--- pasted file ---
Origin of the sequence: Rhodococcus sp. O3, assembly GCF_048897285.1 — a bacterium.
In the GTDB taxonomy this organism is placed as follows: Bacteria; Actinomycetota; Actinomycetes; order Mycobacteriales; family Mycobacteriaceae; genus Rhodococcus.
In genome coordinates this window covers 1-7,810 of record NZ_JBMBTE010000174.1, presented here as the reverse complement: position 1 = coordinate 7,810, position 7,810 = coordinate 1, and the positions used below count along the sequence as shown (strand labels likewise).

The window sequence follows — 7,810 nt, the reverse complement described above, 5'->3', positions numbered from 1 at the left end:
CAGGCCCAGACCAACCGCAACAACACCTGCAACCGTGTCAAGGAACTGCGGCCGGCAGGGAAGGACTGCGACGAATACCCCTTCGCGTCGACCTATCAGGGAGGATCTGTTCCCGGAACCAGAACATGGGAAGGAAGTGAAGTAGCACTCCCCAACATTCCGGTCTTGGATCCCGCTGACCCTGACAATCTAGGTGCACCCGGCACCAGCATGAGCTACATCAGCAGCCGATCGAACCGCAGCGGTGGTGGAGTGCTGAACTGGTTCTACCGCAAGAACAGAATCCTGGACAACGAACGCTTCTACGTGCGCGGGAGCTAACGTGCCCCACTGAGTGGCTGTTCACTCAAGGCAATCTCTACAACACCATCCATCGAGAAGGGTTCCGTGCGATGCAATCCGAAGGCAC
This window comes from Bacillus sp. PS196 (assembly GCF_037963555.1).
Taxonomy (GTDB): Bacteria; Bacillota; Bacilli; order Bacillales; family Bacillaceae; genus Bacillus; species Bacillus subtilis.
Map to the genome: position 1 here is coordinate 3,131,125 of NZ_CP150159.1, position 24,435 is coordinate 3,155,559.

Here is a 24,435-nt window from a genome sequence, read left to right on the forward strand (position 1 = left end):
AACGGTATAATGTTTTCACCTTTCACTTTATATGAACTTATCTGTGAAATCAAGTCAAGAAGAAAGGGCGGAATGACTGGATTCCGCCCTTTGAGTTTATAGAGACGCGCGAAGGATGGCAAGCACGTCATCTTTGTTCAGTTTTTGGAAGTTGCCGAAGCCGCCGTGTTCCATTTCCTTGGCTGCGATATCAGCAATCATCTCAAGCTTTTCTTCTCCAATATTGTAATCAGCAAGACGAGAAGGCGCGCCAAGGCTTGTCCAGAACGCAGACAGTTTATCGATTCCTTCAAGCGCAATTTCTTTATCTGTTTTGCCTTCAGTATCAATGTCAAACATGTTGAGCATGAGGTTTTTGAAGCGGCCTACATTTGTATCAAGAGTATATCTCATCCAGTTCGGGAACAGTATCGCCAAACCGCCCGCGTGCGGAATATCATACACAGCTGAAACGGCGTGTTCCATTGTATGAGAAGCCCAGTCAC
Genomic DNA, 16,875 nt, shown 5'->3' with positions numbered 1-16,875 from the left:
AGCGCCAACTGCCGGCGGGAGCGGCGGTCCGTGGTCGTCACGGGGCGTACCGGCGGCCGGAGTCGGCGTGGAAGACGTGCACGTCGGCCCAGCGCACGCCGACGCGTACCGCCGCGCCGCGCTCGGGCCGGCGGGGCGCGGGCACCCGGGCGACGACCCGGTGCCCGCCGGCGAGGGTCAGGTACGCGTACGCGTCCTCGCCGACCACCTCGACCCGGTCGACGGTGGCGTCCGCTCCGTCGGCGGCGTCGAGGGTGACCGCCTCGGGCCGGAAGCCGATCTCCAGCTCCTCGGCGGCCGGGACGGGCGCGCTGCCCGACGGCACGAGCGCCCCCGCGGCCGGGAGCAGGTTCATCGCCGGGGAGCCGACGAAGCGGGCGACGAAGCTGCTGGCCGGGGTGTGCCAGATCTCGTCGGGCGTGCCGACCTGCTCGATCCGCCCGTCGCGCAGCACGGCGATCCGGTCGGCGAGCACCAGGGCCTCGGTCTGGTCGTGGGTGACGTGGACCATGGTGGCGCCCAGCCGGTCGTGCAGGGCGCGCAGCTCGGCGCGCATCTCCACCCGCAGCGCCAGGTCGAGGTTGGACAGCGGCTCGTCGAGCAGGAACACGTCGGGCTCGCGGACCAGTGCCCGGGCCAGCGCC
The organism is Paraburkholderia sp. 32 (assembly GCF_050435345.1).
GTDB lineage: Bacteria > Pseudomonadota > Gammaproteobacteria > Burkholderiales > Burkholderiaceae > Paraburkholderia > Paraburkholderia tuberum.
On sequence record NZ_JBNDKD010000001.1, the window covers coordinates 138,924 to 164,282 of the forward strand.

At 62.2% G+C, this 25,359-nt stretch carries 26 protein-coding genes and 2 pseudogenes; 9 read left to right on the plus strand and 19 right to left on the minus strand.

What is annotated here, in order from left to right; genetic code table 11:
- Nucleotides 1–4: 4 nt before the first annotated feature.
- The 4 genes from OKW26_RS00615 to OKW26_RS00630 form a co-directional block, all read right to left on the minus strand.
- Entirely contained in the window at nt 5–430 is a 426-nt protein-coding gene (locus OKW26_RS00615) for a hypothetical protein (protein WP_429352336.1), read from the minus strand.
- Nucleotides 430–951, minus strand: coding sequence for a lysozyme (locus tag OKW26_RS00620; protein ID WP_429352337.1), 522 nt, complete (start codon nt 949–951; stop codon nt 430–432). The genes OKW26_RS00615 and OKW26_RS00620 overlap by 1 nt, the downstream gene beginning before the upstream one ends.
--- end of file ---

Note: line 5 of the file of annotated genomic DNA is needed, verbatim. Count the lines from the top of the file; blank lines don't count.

CAGGCCCAGACCAACCGCAACAACACCTGCAACCGTGTCAAGGAACTGCGGCCGGCAGGGAAGGACTGCGACGAATACCCCTTCGCGTCGACCTATCAGGGAGGATCTGTTCCCGGAACCAGAACATGGGAAGGAAGTGAAGTAGCACTCCCCAACATTCCGGTCTTGGATCCCGCTGACCCTGACAATCTAGGTGCACCCGGCACCAGCATGAGCTACATCAGCAGCCGATCGAACCGCAGCGGTGGTGGAGTGCTGAACTGGTTCTACCGCAAGAACAGAATCCTGGACAACGAACGCTTCTACGTGCGCGGGAGCTAACGTGCCCCACTGAGTGGCTGTTCACTCAAGGCAATCTCTACAACACCATCCATCGAGAAGGGTTCCGTGCGATGCAATCCGAAGGCAC